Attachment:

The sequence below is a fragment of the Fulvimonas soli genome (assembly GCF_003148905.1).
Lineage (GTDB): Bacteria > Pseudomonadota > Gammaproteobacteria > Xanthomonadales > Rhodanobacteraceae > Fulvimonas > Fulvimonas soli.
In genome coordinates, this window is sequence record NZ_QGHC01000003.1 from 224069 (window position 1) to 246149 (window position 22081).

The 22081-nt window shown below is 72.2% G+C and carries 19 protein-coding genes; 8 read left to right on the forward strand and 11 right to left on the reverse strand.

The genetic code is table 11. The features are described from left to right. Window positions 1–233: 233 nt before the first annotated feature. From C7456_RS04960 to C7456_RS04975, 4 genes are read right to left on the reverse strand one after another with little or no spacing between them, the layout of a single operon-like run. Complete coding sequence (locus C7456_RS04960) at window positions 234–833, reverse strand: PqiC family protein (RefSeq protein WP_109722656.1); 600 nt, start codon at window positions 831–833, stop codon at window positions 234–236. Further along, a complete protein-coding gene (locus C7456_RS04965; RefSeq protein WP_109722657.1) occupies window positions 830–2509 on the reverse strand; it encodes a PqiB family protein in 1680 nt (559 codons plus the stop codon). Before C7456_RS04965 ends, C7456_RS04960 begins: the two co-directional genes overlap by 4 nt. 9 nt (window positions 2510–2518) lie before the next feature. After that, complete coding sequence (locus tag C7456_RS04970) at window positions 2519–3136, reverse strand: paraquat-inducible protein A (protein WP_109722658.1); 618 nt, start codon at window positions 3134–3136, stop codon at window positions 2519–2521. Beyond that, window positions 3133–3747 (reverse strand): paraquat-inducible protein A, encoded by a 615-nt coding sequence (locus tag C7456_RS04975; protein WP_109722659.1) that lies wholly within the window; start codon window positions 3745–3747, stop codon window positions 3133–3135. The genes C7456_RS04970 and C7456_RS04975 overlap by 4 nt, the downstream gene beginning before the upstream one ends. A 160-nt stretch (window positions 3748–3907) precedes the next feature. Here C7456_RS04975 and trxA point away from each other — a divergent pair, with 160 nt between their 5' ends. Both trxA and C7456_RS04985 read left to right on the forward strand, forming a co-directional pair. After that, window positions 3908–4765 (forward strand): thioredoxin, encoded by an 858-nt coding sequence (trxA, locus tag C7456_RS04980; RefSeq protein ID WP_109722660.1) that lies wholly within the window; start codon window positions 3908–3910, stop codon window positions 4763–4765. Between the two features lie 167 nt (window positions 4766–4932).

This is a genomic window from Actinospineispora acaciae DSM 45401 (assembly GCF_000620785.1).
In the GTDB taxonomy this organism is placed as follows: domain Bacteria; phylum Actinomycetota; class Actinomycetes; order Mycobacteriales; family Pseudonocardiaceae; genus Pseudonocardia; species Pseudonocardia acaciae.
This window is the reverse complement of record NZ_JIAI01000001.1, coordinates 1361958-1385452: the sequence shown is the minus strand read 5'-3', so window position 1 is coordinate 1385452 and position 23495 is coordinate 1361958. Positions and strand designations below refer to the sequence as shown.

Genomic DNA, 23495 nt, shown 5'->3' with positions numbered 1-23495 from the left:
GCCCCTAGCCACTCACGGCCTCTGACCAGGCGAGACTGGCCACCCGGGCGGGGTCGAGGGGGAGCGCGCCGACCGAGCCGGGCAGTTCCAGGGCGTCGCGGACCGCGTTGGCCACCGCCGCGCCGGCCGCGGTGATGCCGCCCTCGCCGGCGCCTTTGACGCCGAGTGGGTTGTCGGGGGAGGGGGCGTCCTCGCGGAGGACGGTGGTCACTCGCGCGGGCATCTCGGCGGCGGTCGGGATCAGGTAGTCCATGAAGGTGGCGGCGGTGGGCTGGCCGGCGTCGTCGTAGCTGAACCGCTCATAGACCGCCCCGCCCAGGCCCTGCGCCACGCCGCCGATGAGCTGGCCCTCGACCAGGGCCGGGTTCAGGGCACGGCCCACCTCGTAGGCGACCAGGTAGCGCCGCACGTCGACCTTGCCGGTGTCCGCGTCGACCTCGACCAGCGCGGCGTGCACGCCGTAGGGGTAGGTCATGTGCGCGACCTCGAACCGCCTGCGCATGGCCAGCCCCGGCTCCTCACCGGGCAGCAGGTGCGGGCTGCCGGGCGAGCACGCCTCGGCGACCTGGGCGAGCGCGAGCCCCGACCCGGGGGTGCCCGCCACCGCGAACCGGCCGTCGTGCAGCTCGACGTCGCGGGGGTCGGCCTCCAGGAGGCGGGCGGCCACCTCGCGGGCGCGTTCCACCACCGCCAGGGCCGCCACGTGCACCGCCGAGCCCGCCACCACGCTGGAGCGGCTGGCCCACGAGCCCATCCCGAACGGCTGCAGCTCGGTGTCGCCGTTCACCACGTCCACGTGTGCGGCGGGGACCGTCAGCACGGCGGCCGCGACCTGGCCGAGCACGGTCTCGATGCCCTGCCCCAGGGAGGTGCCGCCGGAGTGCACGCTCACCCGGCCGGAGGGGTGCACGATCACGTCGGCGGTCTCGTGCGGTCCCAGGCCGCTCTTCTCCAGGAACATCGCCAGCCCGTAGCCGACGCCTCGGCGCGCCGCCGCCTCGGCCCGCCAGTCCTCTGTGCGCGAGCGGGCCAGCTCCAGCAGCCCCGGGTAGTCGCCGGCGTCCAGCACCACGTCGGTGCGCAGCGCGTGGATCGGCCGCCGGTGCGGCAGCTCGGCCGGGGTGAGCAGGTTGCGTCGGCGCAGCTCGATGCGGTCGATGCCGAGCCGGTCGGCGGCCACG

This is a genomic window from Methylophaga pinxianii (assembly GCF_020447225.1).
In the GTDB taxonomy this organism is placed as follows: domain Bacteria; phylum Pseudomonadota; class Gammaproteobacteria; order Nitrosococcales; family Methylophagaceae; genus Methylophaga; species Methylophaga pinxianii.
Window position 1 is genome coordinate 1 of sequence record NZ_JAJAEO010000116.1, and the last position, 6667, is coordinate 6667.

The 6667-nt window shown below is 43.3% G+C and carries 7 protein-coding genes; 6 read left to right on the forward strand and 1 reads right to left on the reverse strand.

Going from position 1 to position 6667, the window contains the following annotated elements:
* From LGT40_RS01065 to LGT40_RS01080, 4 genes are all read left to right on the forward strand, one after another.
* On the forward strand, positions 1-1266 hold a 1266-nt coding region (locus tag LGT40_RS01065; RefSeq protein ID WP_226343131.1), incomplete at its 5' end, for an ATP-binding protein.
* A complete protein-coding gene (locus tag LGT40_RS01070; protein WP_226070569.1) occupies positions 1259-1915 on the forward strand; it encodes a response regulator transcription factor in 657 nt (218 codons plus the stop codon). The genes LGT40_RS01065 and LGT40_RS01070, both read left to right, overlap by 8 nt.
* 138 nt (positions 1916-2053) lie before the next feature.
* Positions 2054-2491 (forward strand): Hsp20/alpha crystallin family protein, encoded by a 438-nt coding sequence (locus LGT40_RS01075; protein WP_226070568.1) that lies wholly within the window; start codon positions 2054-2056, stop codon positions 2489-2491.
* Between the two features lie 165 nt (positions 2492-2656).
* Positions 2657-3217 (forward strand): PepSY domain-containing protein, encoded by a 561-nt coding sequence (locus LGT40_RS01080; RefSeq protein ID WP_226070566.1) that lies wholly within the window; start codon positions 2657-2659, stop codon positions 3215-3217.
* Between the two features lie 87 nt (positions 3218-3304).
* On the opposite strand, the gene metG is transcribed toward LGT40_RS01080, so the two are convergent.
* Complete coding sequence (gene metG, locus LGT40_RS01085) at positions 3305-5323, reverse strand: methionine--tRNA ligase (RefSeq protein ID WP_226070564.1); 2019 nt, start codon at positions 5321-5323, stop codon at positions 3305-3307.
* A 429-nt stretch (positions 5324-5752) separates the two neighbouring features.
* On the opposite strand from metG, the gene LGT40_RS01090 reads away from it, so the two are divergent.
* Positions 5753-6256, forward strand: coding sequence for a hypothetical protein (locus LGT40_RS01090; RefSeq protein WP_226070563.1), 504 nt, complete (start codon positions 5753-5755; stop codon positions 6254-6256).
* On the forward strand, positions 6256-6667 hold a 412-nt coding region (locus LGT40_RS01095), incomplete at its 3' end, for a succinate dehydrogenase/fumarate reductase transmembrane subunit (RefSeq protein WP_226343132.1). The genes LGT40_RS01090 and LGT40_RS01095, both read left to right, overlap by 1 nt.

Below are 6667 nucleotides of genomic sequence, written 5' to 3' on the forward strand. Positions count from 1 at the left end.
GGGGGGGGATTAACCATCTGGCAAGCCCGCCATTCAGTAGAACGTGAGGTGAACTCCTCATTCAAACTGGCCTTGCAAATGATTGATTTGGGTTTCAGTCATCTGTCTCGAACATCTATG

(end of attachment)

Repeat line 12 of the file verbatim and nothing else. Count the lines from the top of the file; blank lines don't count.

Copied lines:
In the GTDB taxonomy this organism is placed as follows: domain Bacteria; phylum Pseudomonadota; class Gammaproteobacteria; order Nitrosococcales; family Methylophagaceae; genus Methylophaga; species Methylophaga pinxianii.